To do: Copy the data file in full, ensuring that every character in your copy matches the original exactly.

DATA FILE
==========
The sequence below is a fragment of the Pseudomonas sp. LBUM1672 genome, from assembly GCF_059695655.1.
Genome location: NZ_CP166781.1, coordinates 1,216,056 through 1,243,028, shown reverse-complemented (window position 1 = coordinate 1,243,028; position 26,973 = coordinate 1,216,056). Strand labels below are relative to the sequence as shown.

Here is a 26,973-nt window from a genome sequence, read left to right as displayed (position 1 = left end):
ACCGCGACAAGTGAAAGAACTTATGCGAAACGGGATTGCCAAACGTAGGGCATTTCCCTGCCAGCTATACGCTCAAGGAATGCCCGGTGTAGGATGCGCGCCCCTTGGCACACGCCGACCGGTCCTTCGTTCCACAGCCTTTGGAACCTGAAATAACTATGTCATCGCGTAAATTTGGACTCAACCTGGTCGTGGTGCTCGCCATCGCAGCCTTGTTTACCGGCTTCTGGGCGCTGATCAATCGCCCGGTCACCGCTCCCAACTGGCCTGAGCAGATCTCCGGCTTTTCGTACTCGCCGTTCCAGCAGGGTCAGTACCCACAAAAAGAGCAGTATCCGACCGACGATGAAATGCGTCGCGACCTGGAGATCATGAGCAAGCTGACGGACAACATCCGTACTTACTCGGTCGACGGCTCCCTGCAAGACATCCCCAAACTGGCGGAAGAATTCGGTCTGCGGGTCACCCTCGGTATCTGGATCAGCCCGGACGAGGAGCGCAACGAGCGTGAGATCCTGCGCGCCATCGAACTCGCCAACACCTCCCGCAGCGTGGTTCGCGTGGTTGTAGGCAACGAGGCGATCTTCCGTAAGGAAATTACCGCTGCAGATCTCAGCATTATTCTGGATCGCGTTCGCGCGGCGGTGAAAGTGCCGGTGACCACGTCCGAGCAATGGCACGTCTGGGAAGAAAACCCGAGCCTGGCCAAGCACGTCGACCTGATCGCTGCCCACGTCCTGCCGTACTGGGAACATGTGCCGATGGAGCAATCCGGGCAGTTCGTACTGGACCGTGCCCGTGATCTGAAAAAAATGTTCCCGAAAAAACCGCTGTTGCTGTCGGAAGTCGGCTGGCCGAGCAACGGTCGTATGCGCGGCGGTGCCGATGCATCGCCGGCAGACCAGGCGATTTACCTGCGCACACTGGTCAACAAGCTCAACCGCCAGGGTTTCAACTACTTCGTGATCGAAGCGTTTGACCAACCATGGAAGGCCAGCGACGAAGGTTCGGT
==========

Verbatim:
The sequence below is a fragment of the Pseudomonas sp. LBUM1672 genome, from assembly GCF_059695655.1.
Genome location: NZ_CP166781.1, coordinates 1,216,056 through 1,243,028, shown reverse-complemented (window position 1 = coordinate 1,243,028; position 26,973 = coordinate 1,216,056). Strand labels below are relative to the sequence as shown.

Here is a 26,973-nt window from a genome sequence, read left to right as displayed (position 1 = left end):
ACCGCGACAAGTGAAAGAACTTATGCGAAACGGGATTGCCAAACGTAGGGCATTTCCCTGCCAGCTATACGCTCAAGGAATGCCCGGTGTAGGATGCGCGCCCCTTGGCACACGCCGACCGGTCCTTCGTTCCACAGCCTTTGGAACCTGAAATAACTATGTCATCGCGTAAATTTGGACTCAACCTGGTCGTGGTGCTCGCCATCGCAGCCTTGTTTACCGGCTTCTGGGCGCTGATCAATCGCCCGGTCACCGCTCCCAACTGGCCTGAGCAGATCTCCGGCTTTTCGTACTCGCCGTTCCAGCAGGGTCAGTACCCACAAAAAGAGCAGTATCCGACCGACGATGAAATGCGTCGCGACCTGGAGATCATGAGCAAGCTGACGGACAACATCCGTACTTACTCGGTCGACGGCTCCCTGCAAGACATCCCCAAACTGGCGGAAGAATTCGGTCTGCGGGTCACCCTCGGTATCTGGATCAGCCCGGACGAGGAGCGCAACGAGCGTGAGATCCTGCGCGCCATCGAACTCGCCAACACCTCCCGCAGCGTGGTTCGCGTGGTTGTAGGCAACGAGGCGATCTTCCGTAAGGAAATTACCGCTGCAGATCTCAGCATTATTCTGGATCGCGTTCGCGCGGCGGTGAAAGTGCCGGTGACCACGTCCGAGCAATGGCACGTCTGGGAAGAAAACCCGAGCCTGGCCAAGCACGTCGACCTGATCGCTGCCCACGTCCTGCCGTACTGGGAACATGTGCCGATGGAGCAATCCGGGCAGTTCGTACTGGACCGTGCCCGTGATCTGAAAAAAATGTTCCCGAAAAAACCGCTGTTGCTGTCGGAAGTCGGCTGGCCGAGCAACGGTCGTATGCGCGGCGGTGCCGATGCATCGCCGGCAGACCAGGCGATTTACCTGCGCACACTGGTCAACAAGCTCAACCGCCAGGGTTTCAACTACTTCGTGATCGAAGCGTTTGACCAACCATGGAAGGCCAGCGACGAAGGTTCGGT